Butts Ferry death: Exeter Council cleared of safety breach

Dorothy Stevens
Image caption Dorothy Stevens fell when her walking stick broke, it was claimed

A local authority has been cleared of health and safety failings following the death of a pensioner who drowned while getting off a ferry.

Dorothy Stevens, 80, from Silverton, Devon, died in July 2010 after falling from waterside steps at Exeter's quay.

The Health and Safety Executive told Exeter Crown Court unsafe steps and handrails had caused her death.

Exeter City Council denied breaching safety laws, saying she fell because her walking stick broke.

'Lose balance'

The Butts Ferry, a floating platform which is manually pulled across the River Exe via a cable, carries up to 30,000 passengers each year.

It is operated by a contractor but owned by Exeter City Council, which is responsible for the landing stages on either side.

Mrs Stevens, who had arthritis in her hands, joints and right knee, had travelled into the city with her daughter and granddaughter in July.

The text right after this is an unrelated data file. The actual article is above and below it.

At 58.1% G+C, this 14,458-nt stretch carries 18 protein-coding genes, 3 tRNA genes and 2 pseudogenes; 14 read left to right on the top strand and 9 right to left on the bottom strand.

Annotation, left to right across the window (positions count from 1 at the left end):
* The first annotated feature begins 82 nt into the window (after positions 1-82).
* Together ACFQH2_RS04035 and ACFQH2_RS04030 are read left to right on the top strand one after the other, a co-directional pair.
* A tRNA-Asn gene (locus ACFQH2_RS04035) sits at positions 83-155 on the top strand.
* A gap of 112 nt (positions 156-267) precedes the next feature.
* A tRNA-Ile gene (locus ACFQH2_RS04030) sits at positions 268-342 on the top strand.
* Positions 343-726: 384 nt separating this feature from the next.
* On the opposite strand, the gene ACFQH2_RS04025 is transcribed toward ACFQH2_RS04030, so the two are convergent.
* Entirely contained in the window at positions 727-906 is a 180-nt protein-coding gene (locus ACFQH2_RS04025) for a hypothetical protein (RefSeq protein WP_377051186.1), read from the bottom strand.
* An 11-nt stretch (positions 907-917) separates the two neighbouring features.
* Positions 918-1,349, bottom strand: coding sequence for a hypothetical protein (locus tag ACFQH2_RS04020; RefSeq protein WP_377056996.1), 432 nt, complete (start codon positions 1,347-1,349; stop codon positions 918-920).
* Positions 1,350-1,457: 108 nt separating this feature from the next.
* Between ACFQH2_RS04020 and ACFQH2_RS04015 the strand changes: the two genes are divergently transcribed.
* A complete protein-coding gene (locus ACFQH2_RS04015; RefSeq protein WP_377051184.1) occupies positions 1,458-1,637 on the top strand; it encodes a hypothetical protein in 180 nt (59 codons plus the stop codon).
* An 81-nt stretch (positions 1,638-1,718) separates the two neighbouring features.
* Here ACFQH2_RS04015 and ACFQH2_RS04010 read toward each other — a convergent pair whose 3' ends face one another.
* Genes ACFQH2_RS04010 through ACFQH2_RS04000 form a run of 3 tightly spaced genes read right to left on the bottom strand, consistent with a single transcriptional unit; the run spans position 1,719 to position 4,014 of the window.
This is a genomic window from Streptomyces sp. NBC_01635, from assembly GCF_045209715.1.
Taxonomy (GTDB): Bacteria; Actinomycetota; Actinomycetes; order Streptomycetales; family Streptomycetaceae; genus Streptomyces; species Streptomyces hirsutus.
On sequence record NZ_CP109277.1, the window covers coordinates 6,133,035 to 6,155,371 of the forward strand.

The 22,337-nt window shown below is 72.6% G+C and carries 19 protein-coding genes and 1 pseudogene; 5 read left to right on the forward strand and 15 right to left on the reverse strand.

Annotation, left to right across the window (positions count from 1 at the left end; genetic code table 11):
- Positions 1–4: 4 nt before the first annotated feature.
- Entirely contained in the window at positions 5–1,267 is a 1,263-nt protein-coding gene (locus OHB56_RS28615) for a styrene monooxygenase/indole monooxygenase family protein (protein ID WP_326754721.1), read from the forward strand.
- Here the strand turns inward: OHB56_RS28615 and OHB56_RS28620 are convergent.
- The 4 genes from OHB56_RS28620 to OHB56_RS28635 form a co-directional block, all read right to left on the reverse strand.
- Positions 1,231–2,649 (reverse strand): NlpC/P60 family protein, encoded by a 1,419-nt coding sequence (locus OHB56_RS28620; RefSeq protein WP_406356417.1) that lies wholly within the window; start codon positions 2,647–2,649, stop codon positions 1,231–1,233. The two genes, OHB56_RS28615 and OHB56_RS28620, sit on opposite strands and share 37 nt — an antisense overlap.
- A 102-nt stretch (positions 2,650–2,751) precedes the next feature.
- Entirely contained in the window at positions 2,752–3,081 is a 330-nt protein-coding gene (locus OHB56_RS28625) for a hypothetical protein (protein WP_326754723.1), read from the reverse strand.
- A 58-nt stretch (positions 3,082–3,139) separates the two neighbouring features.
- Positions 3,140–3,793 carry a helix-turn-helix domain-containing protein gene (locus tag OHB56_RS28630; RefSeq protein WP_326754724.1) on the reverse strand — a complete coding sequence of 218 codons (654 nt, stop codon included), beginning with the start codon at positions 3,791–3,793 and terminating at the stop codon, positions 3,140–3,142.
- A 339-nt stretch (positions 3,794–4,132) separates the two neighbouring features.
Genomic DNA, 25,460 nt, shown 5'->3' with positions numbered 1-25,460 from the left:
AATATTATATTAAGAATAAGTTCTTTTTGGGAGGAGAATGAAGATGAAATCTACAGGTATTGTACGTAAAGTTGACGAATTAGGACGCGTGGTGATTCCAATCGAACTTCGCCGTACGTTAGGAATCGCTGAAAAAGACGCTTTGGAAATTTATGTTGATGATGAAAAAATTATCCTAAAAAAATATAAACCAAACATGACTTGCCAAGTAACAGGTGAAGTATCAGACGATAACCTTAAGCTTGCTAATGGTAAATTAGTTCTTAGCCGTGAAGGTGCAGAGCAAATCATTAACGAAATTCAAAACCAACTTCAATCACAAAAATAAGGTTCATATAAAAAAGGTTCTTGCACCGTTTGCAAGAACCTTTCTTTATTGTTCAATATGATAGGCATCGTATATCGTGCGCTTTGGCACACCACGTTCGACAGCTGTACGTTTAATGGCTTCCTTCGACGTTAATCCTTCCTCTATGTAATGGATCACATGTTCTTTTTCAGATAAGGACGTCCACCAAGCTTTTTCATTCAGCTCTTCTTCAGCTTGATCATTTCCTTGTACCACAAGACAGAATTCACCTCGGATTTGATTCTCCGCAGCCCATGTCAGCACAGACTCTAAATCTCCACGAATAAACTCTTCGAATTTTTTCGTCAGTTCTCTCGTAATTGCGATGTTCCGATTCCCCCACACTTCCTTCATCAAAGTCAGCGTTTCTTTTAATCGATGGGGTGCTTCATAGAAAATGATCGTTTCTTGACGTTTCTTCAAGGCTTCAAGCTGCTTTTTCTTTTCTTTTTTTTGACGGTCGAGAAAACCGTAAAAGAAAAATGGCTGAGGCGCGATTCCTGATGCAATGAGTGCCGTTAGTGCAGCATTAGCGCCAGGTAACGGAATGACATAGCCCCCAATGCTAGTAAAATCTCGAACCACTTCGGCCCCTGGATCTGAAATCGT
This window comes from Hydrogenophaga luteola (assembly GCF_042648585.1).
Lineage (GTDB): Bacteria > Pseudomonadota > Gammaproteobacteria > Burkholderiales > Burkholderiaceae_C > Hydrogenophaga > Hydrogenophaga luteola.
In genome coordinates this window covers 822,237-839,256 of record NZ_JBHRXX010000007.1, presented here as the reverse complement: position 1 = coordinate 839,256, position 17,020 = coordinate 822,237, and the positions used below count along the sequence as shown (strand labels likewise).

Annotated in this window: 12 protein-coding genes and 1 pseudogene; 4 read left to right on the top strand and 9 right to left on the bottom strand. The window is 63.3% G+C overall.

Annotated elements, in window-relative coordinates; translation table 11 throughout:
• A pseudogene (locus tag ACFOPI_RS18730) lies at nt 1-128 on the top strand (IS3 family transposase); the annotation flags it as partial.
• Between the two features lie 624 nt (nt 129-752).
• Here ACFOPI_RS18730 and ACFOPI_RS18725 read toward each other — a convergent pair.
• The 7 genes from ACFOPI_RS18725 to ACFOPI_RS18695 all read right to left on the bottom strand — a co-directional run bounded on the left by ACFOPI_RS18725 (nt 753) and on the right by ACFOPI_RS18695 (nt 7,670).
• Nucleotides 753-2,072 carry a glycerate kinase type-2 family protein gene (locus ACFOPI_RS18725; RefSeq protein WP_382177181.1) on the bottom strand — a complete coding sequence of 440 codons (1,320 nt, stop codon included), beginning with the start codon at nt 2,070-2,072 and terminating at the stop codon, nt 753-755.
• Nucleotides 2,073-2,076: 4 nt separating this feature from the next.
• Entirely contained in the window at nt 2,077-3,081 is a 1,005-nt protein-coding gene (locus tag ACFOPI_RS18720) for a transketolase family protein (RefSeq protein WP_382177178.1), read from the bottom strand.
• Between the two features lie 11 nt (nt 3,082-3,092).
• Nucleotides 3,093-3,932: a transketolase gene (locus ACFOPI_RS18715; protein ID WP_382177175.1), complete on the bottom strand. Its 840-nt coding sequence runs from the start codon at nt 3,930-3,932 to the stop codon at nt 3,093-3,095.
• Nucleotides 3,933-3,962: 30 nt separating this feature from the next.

The Women's Institute member, who could not swim, was trying to move from the platform to the first step when her collapsible stick broke and she lost her grip on the hand rail.

Image caption The ferry is manually pulled across the River Exe by a cable

She fell and rolled into the water and drowned.

The prosecution was brought by the Health and Safety Executive, which alleged the council exposed the public to unnecessary risks.

Prosecutors said the height difference between the first step and the rest made them difficult to use.

The council had denied the charge, saying the accident could not have been foreseen.

It maintained her foldable stick breaking was the reason for her fall rather than the different heights of the steps and the handrail not extending to the water.

Lawyers for the council told the court that there had been no accidents or complaints for more than 40 years.

Flatter steps and additional handrails have since been put in place.

More on this story

Related Internet links

The BBC is not responsible for the content of external Internet sites